Will fatigue slow comeback Kings?

NEW YORK -- Darryl Sutter reminded us the other day when discussing the marathon-like pace of the playoffs, especially taxing of late, that his Los Angeles Kings aren't robots.

Three straight series that went seven games, now three straight overtime games, that's going to affect any team.

And it's showed of late, with the Kings making the kind of mental mistakes not normally associated with this team -- bountiful turnovers and slow starts nearly costing them in each game to start the Cup finals.

But they are the comeback Kings and have dug deep time and time again to get out of trouble.

Just how much longer can they do it?

Sure, there's some pride in finding the record book by being the first team in NHL history to win three straight playoff games while trailing 2-0 in each. But it's not something that's comfortable by any means.

"I would have to say no," Kings winger Justin Williams said Sunday evening after the team arrived in New York. "We're not proud of the way we've started games, and we find ourselves in the same situation regurgitating the same mumbo jumbo every time. We're in a results-oriented league, and the results are we're up 2-0. I don't care how we got here."

The cross-country flight can't have helped either. With Game 3 going Monday night at Madison Square Garden there was barely time for a fatigued Kings team to catch its breath.

"I think on the days off is where you take care of a lot of the physical fatigue, get as much liquids into you as possible and take a step back and relax a little bit," Kings winger Dwight King said.

"Guys are getting their rest," added Williams. "It was an early game [Saturday], you got to bed at a decent hour and you should've seen the plane ride over here -- it was all lights out and guys were sleeping, so we're rested. We'll be fine. It's the Cup finals, there's no excuse for not being ready or not being prepared or being tired. You can get yourself ready."

There's no denying the mental strength of this team. They've played the most playoff games of any team in the NHL over the past three years (61 and counting) and with that has come the confidence of dealing with pressure situations and adversity. They have clearly and abundantly showed that over and over again in these playoffs.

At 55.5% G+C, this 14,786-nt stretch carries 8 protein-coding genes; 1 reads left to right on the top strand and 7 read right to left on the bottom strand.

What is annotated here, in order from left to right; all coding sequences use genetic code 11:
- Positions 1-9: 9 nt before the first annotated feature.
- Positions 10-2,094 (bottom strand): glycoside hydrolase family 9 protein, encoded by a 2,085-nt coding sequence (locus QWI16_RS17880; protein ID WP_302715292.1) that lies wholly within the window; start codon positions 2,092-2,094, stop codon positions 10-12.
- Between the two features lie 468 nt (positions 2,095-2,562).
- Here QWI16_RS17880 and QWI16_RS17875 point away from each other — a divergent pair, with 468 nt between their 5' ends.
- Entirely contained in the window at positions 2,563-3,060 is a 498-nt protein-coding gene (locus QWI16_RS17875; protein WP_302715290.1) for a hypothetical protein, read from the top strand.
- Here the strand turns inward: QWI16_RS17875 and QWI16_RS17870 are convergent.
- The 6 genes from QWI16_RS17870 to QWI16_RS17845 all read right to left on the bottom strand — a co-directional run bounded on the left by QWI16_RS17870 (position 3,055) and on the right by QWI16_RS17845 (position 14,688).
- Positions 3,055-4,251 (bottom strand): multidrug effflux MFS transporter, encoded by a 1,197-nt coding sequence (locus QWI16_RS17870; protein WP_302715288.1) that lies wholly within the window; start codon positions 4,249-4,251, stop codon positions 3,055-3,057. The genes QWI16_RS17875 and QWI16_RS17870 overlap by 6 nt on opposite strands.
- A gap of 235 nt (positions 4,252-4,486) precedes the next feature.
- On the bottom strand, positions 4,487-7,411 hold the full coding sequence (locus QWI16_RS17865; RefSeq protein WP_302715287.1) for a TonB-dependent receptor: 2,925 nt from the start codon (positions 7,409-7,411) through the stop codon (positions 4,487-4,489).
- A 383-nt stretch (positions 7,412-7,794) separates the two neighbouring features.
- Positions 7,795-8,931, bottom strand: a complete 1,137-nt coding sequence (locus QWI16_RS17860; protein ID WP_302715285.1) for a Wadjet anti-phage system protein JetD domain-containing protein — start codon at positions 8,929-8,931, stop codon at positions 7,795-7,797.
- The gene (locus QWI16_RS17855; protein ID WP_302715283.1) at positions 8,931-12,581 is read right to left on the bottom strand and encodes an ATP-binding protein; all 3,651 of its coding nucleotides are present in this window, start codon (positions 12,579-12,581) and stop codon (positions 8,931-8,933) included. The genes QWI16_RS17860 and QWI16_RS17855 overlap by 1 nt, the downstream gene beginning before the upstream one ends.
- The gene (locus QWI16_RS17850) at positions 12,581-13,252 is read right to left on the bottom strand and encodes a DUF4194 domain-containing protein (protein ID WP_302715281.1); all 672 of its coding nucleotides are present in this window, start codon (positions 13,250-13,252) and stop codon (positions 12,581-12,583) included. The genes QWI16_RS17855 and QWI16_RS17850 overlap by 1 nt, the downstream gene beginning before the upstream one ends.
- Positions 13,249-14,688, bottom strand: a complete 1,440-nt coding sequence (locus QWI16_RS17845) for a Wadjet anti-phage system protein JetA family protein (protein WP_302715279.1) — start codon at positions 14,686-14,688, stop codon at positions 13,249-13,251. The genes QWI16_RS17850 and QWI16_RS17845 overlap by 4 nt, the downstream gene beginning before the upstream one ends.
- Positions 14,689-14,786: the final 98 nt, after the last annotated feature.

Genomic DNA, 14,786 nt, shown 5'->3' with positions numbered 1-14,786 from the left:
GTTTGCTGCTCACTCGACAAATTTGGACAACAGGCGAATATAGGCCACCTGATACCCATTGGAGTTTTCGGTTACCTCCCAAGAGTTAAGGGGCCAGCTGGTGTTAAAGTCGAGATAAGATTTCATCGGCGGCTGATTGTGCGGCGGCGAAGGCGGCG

But we ask again, can they overcome the fatigue factor? Three straight overtime games for a team that has played a league-high 23 playoff games.

"I've played in some long overtime games but obviously three in a row, it's pretty tough," said star winger Marian Gaborik, who plays at MSG for the first time Monday night since being traded by the Rangers to Columbus in 2013, then dealt to Los Angeles at the 2014 trade deadline. "But we're all in this together. We're leading two games to none right now. That's huge, obviously. We have to correct a lot of things in our game. But yes, it's a tough sport to begin with and to play this many periods the last three games, it's a lot of hockey. But everyone will find the energy tomorrow and we'll be ready to go."

Sutter said Sunday that a team's best defense against the mental and physical grind of the playoffs is depth. Good depth.

"Depth only matters when you win," Sutter said. "You need depth when you get to overtime games and games after overtime games. We've managed to do that. We've moved guys around. Obviously guys get banged up and things like that. But that is your biggest issue always in a series. It's not just playing guys, it's getting the quality, getting good minutes out of them."

Because Sutter has so much trust in so many different players in his lineup, he hasn't had to overplay his top players. Sure, at the end of the day Drew Doughty and Anze Kopitar are going to play a lot. But because he's got four centers he trusts, because he has three defense pairs he trusts, all those minutes played in these playoffs have been spread across the lineup and that's the greatest defense to the compounding effect of all these games.

And it certainly doesn't hurt when you keep pulling off comeback after comeback, whether it's in a series or a game, it builds the kind of belief that's hard to come by in most NHL dressing rooms.

"It comes from experience," Williams said. "It comes from looking around the dressing room. I look at faces when I look around dressing rooms when we're down a goal and you can read a lot [about] what someone's thinking by just looking at their face. Between the second and third last night, I looked around and I didn't see anyone scared. I saw a prepared team that knew what they had to do."

The will is there, so is the know-how. But the biggest test for the Kings as the Cup finals shifts to New York this week is whether their legs will allow them to carry out two more victories.

"Every series, every game, every year you play in the league you go through experiences that ultimately will help you in certain situations," Williams said. "And I feel together as a team we've been through almost all of them you can imagine, and we've pulled through. So when we're down, do we feel comfortable? No, we don't feel comfortable. But we feel like we're able to come back. And belief is a very underrated attribute, and we have that going on within our team right now."